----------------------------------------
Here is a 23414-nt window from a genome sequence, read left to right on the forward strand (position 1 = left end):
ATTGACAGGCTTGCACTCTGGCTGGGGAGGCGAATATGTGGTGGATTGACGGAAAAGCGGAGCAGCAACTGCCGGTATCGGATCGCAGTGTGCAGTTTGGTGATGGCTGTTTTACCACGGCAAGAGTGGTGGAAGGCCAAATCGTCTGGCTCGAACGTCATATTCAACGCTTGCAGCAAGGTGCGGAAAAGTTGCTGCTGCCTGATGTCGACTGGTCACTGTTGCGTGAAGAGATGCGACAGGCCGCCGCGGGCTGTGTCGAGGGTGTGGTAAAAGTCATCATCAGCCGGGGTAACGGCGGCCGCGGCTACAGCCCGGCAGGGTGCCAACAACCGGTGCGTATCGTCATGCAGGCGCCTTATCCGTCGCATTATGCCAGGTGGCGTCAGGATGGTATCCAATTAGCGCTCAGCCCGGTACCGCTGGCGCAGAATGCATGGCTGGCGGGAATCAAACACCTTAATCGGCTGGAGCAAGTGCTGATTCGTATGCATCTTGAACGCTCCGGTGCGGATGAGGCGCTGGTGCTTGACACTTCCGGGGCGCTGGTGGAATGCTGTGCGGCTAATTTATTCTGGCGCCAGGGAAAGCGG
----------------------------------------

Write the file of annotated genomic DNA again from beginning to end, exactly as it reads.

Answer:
Here is a 23414-nt window from a genome sequence, read left to right on the forward strand (position 1 = left end):
ATTGACAGGCTTGCACTCTGGCTGGGGAGGCGAATATGTGGTGGATTGACGGAAAAGCGGAGCAGCAACTGCCGGTATCGGATCGCAGTGTGCAGTTTGGTGATGGCTGTTTTACCACGGCAAGAGTGGTGGAAGGCCAAATCGTCTGGCTCGAACGTCATATTCAACGCTTGCAGCAAGGTGCGGAAAAGTTGCTGCTGCCTGATGTCGACTGGTCACTGTTGCGTGAAGAGATGCGACAGGCCGCCGCGGGCTGTGTCGAGGGTGTGGTAAAAGTCATCATCAGCCGGGGTAACGGCGGCCGCGGCTACAGCCCGGCAGGGTGCCAACAACCGGTGCGTATCGTCATGCAGGCGCCTTATCCGTCGCATTATGCCAGGTGGCGTCAGGATGGTATCCAATTAGCGCTCAGCCCGGTACCGCTGGCGCAGAATGCATGGCTGGCGGGAATCAAACACCTTAATCGGCTGGAGCAAGTGCTGATTCGTATGCATCTTGAACGCTCCGGTGCGGATGAGGCGCTGGTGCTTGACACTTCCGGGGCGCTGGTGGAATGCTGTGCGGCTAATTTATTCTGGCGCCAGGGAAAGCGG